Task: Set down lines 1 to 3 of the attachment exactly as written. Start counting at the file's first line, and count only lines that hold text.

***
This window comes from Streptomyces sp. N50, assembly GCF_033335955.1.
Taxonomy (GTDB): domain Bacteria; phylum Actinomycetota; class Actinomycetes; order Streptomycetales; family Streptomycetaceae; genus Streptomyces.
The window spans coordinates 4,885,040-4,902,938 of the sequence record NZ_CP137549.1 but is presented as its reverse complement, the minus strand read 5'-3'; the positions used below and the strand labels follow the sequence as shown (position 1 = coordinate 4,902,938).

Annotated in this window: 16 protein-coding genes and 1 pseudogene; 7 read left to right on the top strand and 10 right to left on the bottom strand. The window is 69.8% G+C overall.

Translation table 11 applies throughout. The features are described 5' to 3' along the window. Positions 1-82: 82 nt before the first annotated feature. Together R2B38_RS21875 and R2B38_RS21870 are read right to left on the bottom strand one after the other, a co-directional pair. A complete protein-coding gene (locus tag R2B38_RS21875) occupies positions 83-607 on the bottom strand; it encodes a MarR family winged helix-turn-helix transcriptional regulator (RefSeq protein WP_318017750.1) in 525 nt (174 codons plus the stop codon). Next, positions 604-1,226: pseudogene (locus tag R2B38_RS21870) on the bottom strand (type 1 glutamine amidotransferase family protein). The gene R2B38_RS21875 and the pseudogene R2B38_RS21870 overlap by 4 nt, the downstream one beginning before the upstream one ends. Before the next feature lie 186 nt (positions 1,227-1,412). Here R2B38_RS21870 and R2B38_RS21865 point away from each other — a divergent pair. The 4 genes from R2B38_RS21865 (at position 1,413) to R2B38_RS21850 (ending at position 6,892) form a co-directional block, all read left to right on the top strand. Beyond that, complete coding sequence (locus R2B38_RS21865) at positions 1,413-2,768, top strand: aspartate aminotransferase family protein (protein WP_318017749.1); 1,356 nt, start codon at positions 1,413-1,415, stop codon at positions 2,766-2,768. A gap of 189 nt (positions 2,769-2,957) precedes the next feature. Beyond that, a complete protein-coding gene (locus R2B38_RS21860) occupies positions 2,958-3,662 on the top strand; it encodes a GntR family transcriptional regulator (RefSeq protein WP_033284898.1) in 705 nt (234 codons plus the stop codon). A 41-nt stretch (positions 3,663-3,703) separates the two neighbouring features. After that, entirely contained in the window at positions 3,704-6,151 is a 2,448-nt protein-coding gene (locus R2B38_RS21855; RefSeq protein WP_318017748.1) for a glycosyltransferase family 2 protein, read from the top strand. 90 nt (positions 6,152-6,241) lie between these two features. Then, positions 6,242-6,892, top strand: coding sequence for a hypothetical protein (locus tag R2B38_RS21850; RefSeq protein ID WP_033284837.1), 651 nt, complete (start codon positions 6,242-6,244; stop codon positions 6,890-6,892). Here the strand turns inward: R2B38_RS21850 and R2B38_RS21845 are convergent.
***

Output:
This window comes from Streptomyces sp. N50, assembly GCF_033335955.1.
Taxonomy (GTDB): domain Bacteria; phylum Actinomycetota; class Actinomycetes; order Streptomycetales; family Streptomycetaceae; genus Streptomyces.
The window spans coordinates 4,885,040-4,902,938 of the sequence record NZ_CP137549.1 but is presented as its reverse complement, the minus strand read 5'-3'; the positions used below and the strand labels follow the sequence as shown (position 1 = coordinate 4,902,938).